Stokes needs new blood. He wants someone who can match the strong ratings performance with revenue gains.
Back in May Seven issued a profit warning for 2019 earnings, citing soft conditions across the sector. The share price has fallen more than 28 per cent since February.
And while Stokes engaged in a high-profile legal stoush in 2011 with Warburton after he defected to the rival Ten Network, the wounds have since healed. Warburton, who hails from an advertising sales background, now represents fresh blood and dynamism.
Stokes seems restless for change. Having watched Seven’s rival Nine devour Fairfax, experience success in growing its video streaming company Stan, and complete the sale of its regional newspapers plus acquire the remainder of radio group Macquarie, Seven looks keen for corporate action.
But Stokes says he is not confining his search for revenue sources to traditional or even non-traditional media.
“James’ [Warburton] brief is – nothing’s in and nothing’s out. You come to us with what you think is going to provide the best opportunity for Seven West Media and he will take that on board,” Stokes said on Friday.
Indeed he points to Seven West’s parent, Seven Group Holdings, which Stokes notes went from being reliant on media in the past to one that now derives revenue from a variety of sources of which media is only a fraction.
So attention will now become focused on where Seven West may attempt to spread its tentacles. In the wake of Nine’s deal with Fairfax last year, there was plenty of speculation of a deal between Seven and Murdoch’s News Corp.
One media company Seven seems certain to avoid is the troubled pay television business, Foxtel.
Times up for Tim Worner at Seven.Credit:Vince Caligiuri
When quizzed about the possibility of deal Stokes laughs and asks, “have you (recently) negotiated your Foxtel subscription price?”
However, history is littered with suggestions that at various times Seven has looked at a deal with Foxtel.
“Sometimes we are defined by what we don’t do rather than what we do do,” Stokes says dryly.
Warburton, however, is the man charged with finding a new path for Seven and executing its shake-up.
But this won’t be Warburton’s only task. Stokes will undoubtedly be looking to have him sweat the assets harder, improve advertising revenue and stay on top of costs.
Stokes believes Warburton will be a superior free to air industry lobbyist – one who can work more cooperatively with competitors for the greater good of the sector.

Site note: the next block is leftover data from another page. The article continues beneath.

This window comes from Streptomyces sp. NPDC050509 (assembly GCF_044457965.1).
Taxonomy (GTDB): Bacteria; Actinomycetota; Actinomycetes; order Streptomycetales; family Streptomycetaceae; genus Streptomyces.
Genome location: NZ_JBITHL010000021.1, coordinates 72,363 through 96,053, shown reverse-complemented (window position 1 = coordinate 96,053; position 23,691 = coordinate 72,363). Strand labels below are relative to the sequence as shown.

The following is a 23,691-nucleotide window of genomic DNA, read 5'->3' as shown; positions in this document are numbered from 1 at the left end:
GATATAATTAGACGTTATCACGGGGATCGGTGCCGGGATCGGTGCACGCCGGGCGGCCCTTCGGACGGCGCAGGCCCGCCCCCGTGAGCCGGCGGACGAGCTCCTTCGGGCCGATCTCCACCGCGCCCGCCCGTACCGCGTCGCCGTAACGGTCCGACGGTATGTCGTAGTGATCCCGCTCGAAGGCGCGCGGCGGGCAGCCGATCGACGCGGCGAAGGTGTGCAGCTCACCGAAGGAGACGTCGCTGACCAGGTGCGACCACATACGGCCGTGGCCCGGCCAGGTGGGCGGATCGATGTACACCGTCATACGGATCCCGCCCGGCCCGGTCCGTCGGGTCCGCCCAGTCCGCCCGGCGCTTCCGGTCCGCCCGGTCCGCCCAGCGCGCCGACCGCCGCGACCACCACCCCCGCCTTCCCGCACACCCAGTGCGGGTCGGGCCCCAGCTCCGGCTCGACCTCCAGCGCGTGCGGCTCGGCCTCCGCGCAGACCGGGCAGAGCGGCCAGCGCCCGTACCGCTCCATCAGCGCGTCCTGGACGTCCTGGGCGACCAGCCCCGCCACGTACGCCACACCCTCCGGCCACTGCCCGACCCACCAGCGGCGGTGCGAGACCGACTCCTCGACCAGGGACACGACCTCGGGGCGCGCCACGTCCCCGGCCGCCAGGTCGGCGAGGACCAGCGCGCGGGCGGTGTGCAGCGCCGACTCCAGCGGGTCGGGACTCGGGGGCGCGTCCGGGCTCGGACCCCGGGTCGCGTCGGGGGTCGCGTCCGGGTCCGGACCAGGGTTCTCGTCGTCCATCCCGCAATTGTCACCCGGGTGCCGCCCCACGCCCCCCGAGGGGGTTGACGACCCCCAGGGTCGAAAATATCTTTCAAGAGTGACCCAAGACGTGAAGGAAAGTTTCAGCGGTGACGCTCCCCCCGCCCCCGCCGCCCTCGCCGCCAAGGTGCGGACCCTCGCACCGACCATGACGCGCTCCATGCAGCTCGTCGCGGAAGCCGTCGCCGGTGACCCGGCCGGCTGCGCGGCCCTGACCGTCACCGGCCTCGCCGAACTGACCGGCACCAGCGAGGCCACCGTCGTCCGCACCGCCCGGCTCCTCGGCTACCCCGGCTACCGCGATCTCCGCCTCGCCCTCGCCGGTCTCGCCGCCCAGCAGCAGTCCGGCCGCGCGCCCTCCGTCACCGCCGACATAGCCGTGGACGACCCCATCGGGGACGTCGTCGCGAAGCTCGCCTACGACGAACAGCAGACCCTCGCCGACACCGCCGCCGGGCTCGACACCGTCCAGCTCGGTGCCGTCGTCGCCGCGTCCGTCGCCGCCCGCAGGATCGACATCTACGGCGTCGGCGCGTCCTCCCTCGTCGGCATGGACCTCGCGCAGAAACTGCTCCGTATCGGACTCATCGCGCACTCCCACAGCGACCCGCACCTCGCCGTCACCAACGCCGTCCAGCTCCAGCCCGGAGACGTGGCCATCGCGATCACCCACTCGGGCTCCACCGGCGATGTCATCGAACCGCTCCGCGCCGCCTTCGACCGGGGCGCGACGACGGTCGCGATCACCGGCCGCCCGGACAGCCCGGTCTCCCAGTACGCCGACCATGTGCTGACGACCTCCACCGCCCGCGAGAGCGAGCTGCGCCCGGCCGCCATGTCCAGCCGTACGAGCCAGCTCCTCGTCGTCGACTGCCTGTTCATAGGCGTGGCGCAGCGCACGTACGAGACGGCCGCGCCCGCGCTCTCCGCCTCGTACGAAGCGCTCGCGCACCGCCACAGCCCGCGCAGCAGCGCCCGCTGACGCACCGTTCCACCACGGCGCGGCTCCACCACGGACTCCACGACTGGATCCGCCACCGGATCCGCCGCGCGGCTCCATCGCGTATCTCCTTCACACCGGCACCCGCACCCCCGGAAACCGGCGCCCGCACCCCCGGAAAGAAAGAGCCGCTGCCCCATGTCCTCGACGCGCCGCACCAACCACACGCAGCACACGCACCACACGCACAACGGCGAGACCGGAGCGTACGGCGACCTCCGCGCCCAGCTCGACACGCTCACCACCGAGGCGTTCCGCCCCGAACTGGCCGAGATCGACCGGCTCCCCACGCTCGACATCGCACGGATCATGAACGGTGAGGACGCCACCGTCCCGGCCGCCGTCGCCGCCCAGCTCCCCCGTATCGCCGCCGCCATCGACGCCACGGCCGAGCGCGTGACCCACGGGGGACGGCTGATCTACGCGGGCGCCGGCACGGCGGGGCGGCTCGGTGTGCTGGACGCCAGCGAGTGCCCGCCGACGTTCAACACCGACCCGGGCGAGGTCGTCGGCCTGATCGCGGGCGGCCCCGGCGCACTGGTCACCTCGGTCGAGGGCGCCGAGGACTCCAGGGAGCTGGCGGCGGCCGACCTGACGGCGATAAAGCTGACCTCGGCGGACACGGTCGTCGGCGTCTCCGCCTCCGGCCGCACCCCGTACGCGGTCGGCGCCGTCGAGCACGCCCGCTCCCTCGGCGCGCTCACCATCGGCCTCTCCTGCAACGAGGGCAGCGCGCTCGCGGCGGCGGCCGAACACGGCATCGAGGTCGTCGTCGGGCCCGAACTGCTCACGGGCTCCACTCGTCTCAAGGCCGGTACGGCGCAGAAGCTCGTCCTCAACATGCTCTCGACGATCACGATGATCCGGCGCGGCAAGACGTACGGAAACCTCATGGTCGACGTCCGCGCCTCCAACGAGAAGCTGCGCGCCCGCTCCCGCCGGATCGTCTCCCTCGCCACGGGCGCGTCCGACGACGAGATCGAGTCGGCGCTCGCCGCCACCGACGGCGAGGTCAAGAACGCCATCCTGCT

I have never seen anybody who has been moved to a course of action by online advertising – papers, TV can move people to a course of action.
Seven West chairman, Kerry Stokes
“We need a stronger industry focus….traditionally in television and and print we have all been a bit stupid in our competition with each other. We have allowed that to divide us in the marketplace. We have given a really good opportunity to the Facebooks and everyone else while we have been divisive,” Stokes bemoans.
“Also we need to say (to advertisers) that it isn’t just the online platforms that have an audience. The audiences we deliver are both unique and important.
“I have never seen anybody who has been moved to a course of action by online advertising – papers, TV can move people to a course of action.”
In this he sees a lesson for our banks.
In his view the banks wouldn’t have the problems they are experiencing today if they had continued to advertise on television and in print.
“Having dropped traditional media almost entirely they found themselves totally exposed,” he says.
Meanwhile, the changing of the chief executive guard certainly looked brutal by normal corporate standards. No long handovers, no earn out periods – just out with the old (barely time to pack up the box and gather the framed photos and pot plants) and in with the new. Warburton will be placing his posterior on a warm seat.
Happily for Stokes, Warburton, whose previous gig evaporated when the company he ran, APN Outdoor, was taken over late last year by JCDecaux, was available.
And after six years as chief executive at Seven West, Stokes said Worner’s departure “wasn’t an easy decision. We arrived at a point with Tim that we needed to change something so we could move forward”.
“No one could have asked anyone to have done more for the company than Tim has done for Seven.
“I have been involved with him for 25 years since he revolutionalised the way we covered football in Melbourne.”
And the market appears to appreciate the absence of sentimentality – pushing the stock up 12 per cent immediately following the new chief executive announcement.
Elizabeth Knight comments on companies, markets and the economy.